The Palestinians on Monday made a formal bid to have Bethlehem, the birthplace of Jesus Christ, added to UNESCO's list of World Heritage sites.
"We are very proud to announce that we have submitted the nomination file of Bethlehem: birthplace of Jesus -- Church of the Nativity and the Pilgrimage Route ... to the World Heritage Center," tourism minister Khulud Daibes told reporters.
The addition of the West Bank town to the UNESCO list should have been almost automatic and accomplished a long time ago, but like most issues in the Holy Land, it has become entangled in the Israeli-Palestinian conflict.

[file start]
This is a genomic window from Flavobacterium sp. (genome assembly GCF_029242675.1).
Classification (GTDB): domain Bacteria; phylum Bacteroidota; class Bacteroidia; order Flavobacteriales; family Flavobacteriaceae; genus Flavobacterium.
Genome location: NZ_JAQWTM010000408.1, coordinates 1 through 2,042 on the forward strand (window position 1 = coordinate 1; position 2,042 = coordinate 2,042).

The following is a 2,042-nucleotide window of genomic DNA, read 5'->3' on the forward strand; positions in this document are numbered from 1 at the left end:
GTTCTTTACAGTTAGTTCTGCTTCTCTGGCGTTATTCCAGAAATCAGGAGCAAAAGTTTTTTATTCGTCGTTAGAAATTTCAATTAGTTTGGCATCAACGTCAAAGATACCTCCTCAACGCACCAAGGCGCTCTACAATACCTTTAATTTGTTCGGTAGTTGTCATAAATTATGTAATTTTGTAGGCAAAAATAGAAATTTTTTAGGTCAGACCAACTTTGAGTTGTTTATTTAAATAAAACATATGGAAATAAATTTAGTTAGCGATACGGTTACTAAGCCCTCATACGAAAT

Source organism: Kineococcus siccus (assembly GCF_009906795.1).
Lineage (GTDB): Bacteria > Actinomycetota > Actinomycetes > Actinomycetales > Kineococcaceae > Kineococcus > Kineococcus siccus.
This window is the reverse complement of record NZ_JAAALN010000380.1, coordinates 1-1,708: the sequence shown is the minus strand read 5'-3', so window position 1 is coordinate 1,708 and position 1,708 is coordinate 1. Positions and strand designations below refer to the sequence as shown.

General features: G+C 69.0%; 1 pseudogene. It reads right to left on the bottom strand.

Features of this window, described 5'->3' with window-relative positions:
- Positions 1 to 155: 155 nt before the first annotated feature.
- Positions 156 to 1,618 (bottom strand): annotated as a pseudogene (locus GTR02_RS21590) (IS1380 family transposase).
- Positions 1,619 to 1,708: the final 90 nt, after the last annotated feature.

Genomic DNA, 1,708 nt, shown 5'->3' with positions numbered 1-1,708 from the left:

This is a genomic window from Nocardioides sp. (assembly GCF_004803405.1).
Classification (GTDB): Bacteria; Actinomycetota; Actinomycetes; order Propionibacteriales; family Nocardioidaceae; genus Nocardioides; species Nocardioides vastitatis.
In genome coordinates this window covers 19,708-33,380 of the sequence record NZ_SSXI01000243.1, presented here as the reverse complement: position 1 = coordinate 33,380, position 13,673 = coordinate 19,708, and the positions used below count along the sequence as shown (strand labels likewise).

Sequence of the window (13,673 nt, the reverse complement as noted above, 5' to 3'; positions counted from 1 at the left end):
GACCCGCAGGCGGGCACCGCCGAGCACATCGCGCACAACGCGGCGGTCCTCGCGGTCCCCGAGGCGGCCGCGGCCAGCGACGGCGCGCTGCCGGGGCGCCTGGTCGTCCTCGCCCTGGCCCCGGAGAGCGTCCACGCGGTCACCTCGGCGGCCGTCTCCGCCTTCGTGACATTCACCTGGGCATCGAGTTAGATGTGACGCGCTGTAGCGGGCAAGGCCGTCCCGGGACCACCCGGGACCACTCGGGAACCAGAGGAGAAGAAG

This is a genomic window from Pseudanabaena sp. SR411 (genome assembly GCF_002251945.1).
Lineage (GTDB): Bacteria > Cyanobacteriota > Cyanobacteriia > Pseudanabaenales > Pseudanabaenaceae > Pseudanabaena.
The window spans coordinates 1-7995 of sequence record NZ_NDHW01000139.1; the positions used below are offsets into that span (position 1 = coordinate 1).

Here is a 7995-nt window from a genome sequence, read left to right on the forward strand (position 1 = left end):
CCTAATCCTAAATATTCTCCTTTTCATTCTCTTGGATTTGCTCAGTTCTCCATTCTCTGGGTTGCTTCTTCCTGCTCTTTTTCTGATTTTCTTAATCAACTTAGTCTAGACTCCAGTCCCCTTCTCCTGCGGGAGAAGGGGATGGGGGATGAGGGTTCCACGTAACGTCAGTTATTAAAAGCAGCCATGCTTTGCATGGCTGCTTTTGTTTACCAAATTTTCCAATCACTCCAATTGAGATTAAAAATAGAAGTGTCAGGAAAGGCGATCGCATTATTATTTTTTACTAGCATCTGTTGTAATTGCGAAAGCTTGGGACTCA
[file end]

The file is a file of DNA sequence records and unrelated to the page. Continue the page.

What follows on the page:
And the Palestinians are hoping that getting the U.N. Educational, Scientific and Cultural Organization to recognize Bethlehem as a part of Palestinian cultural heritage will give impetus their struggle to establish a state.
"This timing is crucial for us, it is part and parcel of our plan to end the (Israeli) occupation and build the institutions of the state of Palestine," Daibes said.
In the absence of constructive peace talks with Israel, Palestinian Prime Minister Salam Fayyad has been leading a move to build the institutions for a de-facto state.
They feel they have a strong case for Bethlehem's recognition when the U.N. committee meets to decide on the nominations in July 2012.
"Where Jesus Christ was born is one of the most important cultural places in the world. It is from here that the message of peace and light was brought to the world by the Prince of Peace," said Bethlehem mayor Victor Batarseh.
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